Why Are You Eating The Same Amount of Food Every Day?
Written by Mark Coles - Follow on Google+ | Facebook | Twitter
It’s not hard to notice how much more demanding leg days are, compared to smaller body part training days such as arms. Your calorie and recovery requirements change dramatically depending on your activity level.
One of the things that I notice very frequently, is the amount of extra body fat people carry when they eat the same amount of food every single day. When it comes to physique training, your goal should be to gain lean quality tissue whilst remaining as lean as possible. Unfortunately for most people, fat creeps up very fast when they eat the same quantity of food day in and day out.
One of the reasons people avoid the fluctuating calorie method, is because they don’t know how to implement it. The other reason is because it takes planning, and that takes time.
I use this method of eating in the off-season, and all the way through each prep. In a previous article I talk about the advantages to cycling calories, however this article is referring more to the performance and recovery benefits.
Anyone who has read much of my work, will know that I’m a huge fan of intra workout fuel. So when I use a calorie cycling method based around body part training, I increase fuel specifically around the workouts. So this means that the quantity of carbs in the pre workout meal, intra workout, post workout shake and post workout meal, will go up or down depending on the body part being trained.
My methodology is pretty straight forward for most people to follow, as I still advise protein, vegetable and fat based meals at most times away from training. As the fuel source to increase performance and enhance recovery is primarily carbohydrates, it’s this macro nutrition that gets ramped up around training.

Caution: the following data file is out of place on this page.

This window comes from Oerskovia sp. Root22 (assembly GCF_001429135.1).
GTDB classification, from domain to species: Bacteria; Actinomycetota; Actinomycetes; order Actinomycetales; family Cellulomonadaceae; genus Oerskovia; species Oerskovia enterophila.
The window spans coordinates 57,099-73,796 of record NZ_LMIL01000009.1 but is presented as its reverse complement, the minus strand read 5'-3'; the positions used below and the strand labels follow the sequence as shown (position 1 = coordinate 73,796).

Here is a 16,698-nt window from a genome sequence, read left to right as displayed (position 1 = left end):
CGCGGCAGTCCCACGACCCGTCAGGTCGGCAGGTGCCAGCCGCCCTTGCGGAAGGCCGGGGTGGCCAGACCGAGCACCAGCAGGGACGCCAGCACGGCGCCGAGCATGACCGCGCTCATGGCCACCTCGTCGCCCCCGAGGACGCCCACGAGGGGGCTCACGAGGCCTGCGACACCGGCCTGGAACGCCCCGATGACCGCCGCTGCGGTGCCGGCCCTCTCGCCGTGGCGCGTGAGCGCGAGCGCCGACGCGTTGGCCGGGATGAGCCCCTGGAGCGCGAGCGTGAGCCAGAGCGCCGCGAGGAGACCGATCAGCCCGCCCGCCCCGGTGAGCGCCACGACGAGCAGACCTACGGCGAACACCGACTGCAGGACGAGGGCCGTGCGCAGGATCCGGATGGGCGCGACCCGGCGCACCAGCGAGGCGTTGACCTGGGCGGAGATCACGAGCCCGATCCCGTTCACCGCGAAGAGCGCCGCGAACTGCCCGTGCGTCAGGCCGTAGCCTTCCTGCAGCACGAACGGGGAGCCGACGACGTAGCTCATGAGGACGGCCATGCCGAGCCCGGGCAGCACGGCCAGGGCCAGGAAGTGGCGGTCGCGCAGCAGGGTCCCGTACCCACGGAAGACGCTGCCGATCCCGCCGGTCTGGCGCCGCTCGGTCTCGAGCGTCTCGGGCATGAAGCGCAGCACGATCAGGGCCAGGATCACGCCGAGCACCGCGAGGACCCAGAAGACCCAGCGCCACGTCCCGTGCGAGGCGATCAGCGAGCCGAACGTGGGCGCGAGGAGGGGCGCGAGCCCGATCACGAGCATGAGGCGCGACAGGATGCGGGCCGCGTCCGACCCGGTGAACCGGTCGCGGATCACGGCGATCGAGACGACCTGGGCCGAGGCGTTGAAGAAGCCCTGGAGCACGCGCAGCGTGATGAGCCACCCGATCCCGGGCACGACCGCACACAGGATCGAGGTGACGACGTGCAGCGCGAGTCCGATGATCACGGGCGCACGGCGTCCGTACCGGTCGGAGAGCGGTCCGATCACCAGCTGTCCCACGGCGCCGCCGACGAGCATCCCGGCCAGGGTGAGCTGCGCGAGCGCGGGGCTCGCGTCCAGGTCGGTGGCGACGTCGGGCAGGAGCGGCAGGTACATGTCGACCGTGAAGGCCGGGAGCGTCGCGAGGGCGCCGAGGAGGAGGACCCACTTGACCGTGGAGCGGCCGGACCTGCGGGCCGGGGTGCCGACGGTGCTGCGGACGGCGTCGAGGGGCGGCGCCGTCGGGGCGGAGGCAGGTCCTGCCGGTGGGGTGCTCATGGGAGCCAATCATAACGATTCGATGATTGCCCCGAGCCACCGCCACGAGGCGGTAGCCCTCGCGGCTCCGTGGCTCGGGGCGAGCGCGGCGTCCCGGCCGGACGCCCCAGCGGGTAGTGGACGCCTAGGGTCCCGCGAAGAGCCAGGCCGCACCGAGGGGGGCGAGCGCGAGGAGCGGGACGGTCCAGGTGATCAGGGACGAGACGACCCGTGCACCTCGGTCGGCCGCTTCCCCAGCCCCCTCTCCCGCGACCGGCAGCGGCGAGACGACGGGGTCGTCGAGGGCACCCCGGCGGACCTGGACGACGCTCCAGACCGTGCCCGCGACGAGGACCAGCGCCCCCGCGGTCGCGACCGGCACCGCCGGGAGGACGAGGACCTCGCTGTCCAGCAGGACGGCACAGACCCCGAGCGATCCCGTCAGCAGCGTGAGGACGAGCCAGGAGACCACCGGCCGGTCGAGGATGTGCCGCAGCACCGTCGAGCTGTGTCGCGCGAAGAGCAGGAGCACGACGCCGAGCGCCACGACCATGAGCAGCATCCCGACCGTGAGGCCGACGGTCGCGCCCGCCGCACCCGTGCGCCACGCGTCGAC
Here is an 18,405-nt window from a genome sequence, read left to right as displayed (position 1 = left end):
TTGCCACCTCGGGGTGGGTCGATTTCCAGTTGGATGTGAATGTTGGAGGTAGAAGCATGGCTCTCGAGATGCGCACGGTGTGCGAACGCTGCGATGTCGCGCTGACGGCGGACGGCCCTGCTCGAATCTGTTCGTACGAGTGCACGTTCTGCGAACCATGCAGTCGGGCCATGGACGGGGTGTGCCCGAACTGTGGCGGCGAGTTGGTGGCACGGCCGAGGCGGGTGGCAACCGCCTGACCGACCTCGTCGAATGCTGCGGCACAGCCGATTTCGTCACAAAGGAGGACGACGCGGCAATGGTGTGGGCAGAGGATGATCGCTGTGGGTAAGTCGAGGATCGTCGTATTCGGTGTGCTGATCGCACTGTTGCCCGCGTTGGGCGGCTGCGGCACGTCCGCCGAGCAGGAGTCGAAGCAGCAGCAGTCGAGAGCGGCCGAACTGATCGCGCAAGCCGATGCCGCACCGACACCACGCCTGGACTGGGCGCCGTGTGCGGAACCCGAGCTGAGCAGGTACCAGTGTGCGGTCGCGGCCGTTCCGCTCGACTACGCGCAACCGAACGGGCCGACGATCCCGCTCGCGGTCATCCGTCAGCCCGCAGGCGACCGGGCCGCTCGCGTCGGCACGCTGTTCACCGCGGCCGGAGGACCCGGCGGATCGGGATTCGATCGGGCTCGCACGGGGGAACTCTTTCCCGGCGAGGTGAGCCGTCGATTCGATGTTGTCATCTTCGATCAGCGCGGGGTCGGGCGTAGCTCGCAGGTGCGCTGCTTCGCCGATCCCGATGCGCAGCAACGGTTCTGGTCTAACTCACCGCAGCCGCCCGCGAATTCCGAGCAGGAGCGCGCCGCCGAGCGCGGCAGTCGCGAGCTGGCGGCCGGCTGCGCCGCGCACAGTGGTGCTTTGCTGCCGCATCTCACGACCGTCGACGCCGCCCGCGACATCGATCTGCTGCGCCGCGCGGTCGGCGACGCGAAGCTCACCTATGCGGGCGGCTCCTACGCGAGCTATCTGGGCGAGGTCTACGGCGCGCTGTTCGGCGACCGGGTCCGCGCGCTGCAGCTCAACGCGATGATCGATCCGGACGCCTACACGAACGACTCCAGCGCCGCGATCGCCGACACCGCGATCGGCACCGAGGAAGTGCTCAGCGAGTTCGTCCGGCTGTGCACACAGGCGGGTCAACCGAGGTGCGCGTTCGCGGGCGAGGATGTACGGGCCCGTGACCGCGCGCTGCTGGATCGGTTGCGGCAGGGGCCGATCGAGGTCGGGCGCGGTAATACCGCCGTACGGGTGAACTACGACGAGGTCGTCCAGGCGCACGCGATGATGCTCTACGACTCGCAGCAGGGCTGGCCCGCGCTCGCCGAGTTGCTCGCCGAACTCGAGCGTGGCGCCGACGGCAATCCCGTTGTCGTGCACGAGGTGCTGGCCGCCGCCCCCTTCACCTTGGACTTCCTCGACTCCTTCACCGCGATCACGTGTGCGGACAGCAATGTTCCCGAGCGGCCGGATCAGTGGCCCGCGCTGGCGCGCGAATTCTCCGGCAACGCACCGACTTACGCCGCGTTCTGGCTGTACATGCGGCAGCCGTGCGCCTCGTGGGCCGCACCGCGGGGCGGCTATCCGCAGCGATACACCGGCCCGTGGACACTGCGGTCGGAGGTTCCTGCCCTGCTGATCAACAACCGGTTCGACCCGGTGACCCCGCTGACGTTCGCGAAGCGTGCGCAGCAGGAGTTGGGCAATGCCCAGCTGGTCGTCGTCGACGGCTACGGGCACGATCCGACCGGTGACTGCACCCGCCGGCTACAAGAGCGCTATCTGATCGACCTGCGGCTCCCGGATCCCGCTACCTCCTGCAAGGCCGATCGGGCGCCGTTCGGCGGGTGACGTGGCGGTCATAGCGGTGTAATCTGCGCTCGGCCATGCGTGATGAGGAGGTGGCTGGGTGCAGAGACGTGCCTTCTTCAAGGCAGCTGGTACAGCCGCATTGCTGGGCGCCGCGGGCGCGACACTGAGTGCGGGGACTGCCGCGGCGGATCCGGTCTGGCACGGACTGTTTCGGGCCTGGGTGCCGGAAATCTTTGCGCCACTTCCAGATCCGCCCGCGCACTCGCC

So let’s look at the average week for most people who lift weights. Over a full week your calorie intake could be 17,500 (average intake of 2500 per day).
Leg day – 2500 (poor performance and delayed recovery, due to low calories)
Chest day – 2500 (around optimal intake, food could be a little higher)
Arm day - 2500 (high chance of fat gain due to unnecessary extra fuel)
Rest day - 2500 (fat gain more than likely due to unnecessary extra fuel)
Shoulders day - 2500 (around optimal intake)
Back day - 2500 (poor performance and delayed recovery, due to low calories)
Rest day – 2500 (high chance of fat gain due to unnecessary extra fuel)
You can see from the notes next to each day, that this set up isn’t ideal for optimising body composition ad recovery.
So how could you set it up optimally?
On days such as leg day, you can structure it so that you’re eating a lot more. On back day consuming a little less (but still higher than normal), and on arm day you’ll be eating even lower. Over a full week your calorie intake is still 17,500 (average intake of 2500 per day).
Leg day - 3400 (increased performance and recovery due to more fuel)
Chest day – 2800 (optimal intake for increased performance and recovery)
Arm day - 2300 (lower calories as less fuel required for training smaller muscle groups)
Rest day - 1800 (lowered calorie and lower carb day to account for no training, Ideal for insulin sensitising)
Shoulders day - 2600 (optimal intake for muscle group and recovery requirements)
Back day - 2800 (optimal intake for increased performance and recovery)
Rest day – 1800 (lowered calorie and lower carb day to account for no training, Ideal for insulin sensitising)
Now you have a week plan that is set up to optimise lean muscle gain, minimise fat storage, and facilitate optimal recovery from each workout. On top of that you get the metabolic advantage of the calorie fluctuations, which is key to remaining lean.
Being in shape does take planning, it takes preparation, but it’s all worth it when you get to see your abs all year round.
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